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St. Louis has a big, secret weapon in Colton Parayko

The 6-foot-5 defenseman has developed in near anonymity up in Alaska, but with his NCAA career over, the captain of the Blues' Traverse City rookie squad is turning heads in the Lower 48.
The Hockey News

The Hockey News

TRAVERSE CITY, MICH. - When it comes to prospects in St. Louis, the names that immediately leap to mind are Robby Fabbri, Ivan Barbashev and Jordan Schmaltz - and rightly so; those are all great players. But there's another youngster to watch out for and his name is Colton Parayko.

At 6-foot-5 and 218 pounds, the Blues third-rounder from 2012 is a towering specimen on the blueline. He plays a mature game and can contribute in all situations, particularly with his cannon point shot on the power play. At 22, he has already played some pro games with the AHL's Chicago Wolves and was named captain of St. Louis' rookie squad in Traverse City. So where did this kid come from? Way up in Alaska.

OK, so Parayko is actually from St. Albert, just outside of Edmonton. But his college days were spent at the University of Alaska-Fairbanks, where he was twice named WCHA conference defensive player of the year. And while the Nanooks didn't have a lot of on-ice success during his tenure, Parayko made the most of the ice time he got there.

"One-hundred percent," he said. "They gave me every opportunity to succeed. I had a chance to play in all situations and it made me very comfortable in those situations. It's a great program up there, I can't say enough good things about it."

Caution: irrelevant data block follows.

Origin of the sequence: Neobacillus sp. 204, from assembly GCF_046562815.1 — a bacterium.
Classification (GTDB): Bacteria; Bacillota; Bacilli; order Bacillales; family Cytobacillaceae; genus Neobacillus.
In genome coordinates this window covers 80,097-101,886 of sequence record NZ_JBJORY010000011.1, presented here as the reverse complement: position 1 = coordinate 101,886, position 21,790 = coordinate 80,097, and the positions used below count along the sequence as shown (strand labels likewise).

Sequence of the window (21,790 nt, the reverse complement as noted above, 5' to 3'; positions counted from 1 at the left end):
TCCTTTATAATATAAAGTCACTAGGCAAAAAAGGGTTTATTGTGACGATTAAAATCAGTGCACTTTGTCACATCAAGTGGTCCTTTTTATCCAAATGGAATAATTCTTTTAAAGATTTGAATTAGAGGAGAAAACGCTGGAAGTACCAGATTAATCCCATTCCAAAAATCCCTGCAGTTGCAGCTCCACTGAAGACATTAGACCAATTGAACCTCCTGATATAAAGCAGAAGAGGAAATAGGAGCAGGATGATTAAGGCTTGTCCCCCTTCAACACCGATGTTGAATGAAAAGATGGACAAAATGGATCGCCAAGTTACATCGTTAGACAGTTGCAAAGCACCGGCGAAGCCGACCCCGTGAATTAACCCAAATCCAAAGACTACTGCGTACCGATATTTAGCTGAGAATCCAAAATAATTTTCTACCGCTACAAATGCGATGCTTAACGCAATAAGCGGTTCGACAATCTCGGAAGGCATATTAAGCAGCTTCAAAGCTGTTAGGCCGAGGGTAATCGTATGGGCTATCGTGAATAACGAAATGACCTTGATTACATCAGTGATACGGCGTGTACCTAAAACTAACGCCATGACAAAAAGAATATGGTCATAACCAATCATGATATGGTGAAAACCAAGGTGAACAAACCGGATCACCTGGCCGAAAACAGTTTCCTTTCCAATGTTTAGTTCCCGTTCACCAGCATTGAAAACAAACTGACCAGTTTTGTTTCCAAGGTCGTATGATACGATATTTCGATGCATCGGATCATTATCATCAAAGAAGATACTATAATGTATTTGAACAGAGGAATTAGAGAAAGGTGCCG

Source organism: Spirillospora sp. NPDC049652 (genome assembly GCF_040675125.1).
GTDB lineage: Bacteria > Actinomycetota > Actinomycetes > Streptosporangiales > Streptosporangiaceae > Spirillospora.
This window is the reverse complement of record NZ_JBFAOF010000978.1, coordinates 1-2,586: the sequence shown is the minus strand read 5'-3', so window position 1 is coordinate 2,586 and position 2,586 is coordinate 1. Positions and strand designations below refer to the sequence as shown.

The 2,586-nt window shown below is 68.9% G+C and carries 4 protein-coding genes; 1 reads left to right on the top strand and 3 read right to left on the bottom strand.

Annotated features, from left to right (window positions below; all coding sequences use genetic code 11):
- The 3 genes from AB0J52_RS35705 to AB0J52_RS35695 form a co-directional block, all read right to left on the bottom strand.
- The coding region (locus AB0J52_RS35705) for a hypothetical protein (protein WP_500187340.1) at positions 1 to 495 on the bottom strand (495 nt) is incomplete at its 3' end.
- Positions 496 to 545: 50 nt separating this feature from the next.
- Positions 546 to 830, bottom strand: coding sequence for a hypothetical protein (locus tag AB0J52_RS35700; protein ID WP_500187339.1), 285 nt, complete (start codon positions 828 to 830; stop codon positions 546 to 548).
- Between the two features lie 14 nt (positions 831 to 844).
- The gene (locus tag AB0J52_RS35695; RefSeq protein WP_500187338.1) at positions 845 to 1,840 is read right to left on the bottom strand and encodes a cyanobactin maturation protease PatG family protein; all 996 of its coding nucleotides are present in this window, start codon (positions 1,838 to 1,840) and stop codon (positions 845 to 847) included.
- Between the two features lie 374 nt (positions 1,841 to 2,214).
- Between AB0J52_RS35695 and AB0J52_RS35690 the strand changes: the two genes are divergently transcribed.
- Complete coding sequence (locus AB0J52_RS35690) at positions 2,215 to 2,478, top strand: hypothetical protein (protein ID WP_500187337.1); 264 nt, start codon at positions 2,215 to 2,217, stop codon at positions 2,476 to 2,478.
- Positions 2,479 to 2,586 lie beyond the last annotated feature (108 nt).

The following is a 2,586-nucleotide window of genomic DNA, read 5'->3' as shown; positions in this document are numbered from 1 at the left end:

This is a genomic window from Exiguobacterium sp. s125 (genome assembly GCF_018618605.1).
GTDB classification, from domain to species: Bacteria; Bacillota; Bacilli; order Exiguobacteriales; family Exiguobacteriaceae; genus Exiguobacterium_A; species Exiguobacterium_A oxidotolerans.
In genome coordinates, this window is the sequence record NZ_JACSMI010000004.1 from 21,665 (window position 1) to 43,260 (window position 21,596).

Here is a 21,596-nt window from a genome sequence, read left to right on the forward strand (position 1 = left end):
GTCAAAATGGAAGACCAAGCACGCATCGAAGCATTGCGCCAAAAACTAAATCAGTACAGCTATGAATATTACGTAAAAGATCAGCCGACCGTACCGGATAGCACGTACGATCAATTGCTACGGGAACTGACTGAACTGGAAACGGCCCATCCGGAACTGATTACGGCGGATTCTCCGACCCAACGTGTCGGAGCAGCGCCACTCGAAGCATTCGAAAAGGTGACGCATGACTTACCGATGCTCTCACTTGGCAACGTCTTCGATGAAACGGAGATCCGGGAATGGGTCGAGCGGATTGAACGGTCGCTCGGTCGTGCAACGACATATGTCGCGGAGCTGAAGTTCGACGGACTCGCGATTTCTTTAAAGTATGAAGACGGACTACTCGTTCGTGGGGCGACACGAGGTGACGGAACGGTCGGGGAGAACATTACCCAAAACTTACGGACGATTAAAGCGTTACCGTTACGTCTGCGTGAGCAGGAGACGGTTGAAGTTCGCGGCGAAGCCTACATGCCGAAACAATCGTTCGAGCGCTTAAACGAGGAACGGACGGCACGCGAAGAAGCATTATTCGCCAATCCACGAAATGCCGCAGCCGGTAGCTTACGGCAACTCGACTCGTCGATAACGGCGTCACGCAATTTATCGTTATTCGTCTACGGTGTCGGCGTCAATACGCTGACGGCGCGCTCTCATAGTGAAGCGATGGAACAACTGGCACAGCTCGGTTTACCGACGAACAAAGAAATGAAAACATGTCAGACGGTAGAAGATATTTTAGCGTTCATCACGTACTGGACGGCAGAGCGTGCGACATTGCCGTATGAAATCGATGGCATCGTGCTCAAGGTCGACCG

And playing college hockey in Alaska is different from other Division 1 schools. For example, the sun rises and sets when you expect it to if you're playing for Boston College or Michigan.

"I went up in the summer the first time and it was like, 24 hours of sun," Parayko said. "It was pretty cool. But I remember it was tough to fall asleep at midnight because the sun was still shining through your blinds."

On the flip side, winters are darker than a goth poetry major.

"Sometimes you'd go in for practice or a class," Parayko said, "and you'd miss the whole sunlight for the day."

There was also the rough travel schedule, which sometimes meant Tuesday red-eye flights and Sunday returns for road games. On the positive side of the ledger, teams get real tight with all that time together.

Now Parayko is trying to get his game known nationally. After his final campaign with the Nanooks finished, he hooked up with St. Louis' farm team in Chicago and played quite well, registering seven points in 17 games, then continued to impress in five playoff matches. St. Louis obviously has a pretty intimidating blueline when it comes to skill and Parayko would have to unseat another organizational fave, Petteri Lindbohm, for a spot this fall. But Parayko is keeping it interesting.

"He's going to make life very difficult on management," said Blues GM Doug Armstrong. "He played very well for us in the American League playoffs and put in a fabulous summer. Probably the best benchmark for all of our young players as far as commitment to off-ice workouts. I'm looking forward to seeing him at main camp against that level of competition."

Even if Parayko does end up with a full-time gig in AHL Chicago this year, it's easy to see him finding an NHL spot with the Blues in the near future. He can play the game any way you need him to and he already lapped up the professional experience in his initial Wolves stint last season.

"I definitely learned a lot at the pro level," Parayko said. "Coming to the rink every day, being prepared and making the most of every opportunity; taking a role and doing the best you can with it – advancing."


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